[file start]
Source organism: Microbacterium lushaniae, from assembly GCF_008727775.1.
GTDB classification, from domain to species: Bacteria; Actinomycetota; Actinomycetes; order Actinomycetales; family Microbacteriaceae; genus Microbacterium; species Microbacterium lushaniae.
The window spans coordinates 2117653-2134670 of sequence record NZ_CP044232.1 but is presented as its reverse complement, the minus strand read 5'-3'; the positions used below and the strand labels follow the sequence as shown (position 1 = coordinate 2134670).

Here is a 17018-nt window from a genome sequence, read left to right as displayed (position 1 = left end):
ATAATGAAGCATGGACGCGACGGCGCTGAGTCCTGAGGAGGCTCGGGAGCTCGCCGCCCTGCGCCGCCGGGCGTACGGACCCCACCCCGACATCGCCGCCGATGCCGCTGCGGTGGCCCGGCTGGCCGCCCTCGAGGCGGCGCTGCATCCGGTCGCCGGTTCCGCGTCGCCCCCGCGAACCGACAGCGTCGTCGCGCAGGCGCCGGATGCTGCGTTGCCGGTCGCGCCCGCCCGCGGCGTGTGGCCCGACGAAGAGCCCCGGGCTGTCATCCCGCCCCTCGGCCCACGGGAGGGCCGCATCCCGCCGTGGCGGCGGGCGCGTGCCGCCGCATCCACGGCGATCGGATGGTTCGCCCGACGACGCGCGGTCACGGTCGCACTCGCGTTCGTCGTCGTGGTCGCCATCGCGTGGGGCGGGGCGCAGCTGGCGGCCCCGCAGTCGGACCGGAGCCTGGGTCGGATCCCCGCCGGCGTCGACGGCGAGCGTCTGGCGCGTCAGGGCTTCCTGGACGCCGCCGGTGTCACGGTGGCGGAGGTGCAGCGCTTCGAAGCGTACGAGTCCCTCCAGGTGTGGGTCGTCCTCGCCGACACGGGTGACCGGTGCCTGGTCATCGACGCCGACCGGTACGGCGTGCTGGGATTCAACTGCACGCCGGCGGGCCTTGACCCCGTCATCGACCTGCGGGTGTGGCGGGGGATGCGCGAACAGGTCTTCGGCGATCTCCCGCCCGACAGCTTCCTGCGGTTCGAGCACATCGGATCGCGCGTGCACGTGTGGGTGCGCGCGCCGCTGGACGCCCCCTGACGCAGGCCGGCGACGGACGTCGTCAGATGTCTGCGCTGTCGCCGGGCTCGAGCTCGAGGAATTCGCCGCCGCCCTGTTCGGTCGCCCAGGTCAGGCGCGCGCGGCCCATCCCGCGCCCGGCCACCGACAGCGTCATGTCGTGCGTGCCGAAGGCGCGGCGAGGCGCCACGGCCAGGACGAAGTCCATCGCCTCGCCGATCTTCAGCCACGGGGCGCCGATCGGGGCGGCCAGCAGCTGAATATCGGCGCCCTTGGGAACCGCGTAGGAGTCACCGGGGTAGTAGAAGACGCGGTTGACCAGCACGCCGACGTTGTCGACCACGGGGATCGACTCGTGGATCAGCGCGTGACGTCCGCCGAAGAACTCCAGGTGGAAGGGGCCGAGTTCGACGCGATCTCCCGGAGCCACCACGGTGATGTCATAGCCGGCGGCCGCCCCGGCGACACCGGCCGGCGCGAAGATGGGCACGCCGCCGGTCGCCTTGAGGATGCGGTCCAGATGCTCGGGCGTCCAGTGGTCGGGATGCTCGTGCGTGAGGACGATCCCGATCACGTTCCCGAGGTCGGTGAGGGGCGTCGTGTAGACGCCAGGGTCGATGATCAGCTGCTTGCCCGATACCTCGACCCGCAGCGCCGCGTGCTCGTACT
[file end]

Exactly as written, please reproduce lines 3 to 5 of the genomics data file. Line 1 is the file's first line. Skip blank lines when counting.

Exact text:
The window spans coordinates 2117653-2134670 of sequence record NZ_CP044232.1 but is presented as its reverse complement, the minus strand read 5'-3'; the positions used below and the strand labels follow the sequence as shown (position 1 = coordinate 2134670).

Here is a 17018-nt window from a genome sequence, read left to right as displayed (position 1 = left end):
ATAATGAAGCATGGACGCGACGGCGCTGAGTCCTGAGGAGGCTCGGGAGCTCGCCGCCCTGCGCCGCCGGGCGTACGGACCCCACCCCGACATCGCCGCCGATGCCGCTGCGGTGGCCCGGCTGGCCGCCCTCGAGGCGGCGCTGCATCCGGTCGCCGGTTCCGCGTCGCCCCCGCGAACCGACAGCGTCGTCGCGCAGGCGCCGGATGCTGCGTTGCCGGTCGCGCCCGCCCGCGGCGTGTGGCCCGACGAAGAGCCCCGGGCTGTCATCCCGCCCCTCGGCCCACGGGAGGGCCGCATCCCGCCGTGGCGGCGGGCGCGTGCCGCCGCATCCACGGCGATCGGATGGTTCGCCCGACGACGCGCGGTCACGGTCGCACTCGCGTTCGTCGTCGTGGTCGCCATCGCGTGGGGCGGGGCGCAGCTGGCGGCCCCGCAGTCGGACCGGAGCCTGGGTCGGATCCCCGCCGGCGTCGACGGCGAGCGTCTGGCGCGTCAGGGCTTCCTGGACGCCGCCGGTGTCACGGTGGCGGAGGTGCAGCGCTTCGAAGCGTACGAGTCCCTCCAGGTGTGGGTCGTCCTCGCCGACACGGGTGACCGGTGCCTGGTCATCGACGCCGACCGGTACGGCGTGCTGGGATTCAACTGCACGCCGGCGGGCCTTGACCCCGTCATCGACCTGCGGGTGTGGCGGGGGATGCGCGAACAGGTCTTCGGCGATCTCCCGCCCGACAGCTTCCTGCGGTTCGAGCACATCGGATCGCGCGTGCACGTGTGGGTGCGCGCGCCGCTGGACGCCCCCTGACGCAGGCCGGCGACGGACGTCGTCAGATGTCTGCGCTGTCGCCGGGCTCGAGCTCGAGGAATTCGCCGCCGCCCTGTTCGGTCGCCCAGGTCAGGCGCGCGCGGCCCATCCCGCGCCCGGCCACCGACAGCGTCATGTCGTGCGTGCCGAAGGCGCGGCGAGGCGCCACGGCCAGGACGAAGTCCATCGCCTCGCCGATCTTCAGCCACGGGGCGCCGATCGGGGCGGCCAGCAGCTGAATATCGGCGCCCTTGGGAACCGCGTAGGAGTCACCGGGGTAGTAGAAGACGCGGTTGACCAGCACGCCGACGTTGTCGACCACGGGGATCGACTCGTGGATCAGCGCGTGACGTCCGCCGAAGAACTCCAGGTGGAAGGGGCCGAGTTCGACGCGATCTCCCGGAGCCACCACGGTGATGTCATAGCCGGCGGCCGCCCCGGCGACACCGGCCGGCGCGAAGATGGGCACGCCGCCGGTCGCCTTGAGGATGCGGTCCAGATGCTCGGGCGTCCAGTGGTCGGGATGCTCGTGCGTGAGGACGATCCCGATCACGTTCCCGAGGTCGGTGAGGGGCGTCGTGTAGACGCCAGGGTCGATGATCAGCTGCTTGCCCGATACCTCGACCCGCAGCGCCGCGTGCTCGTACT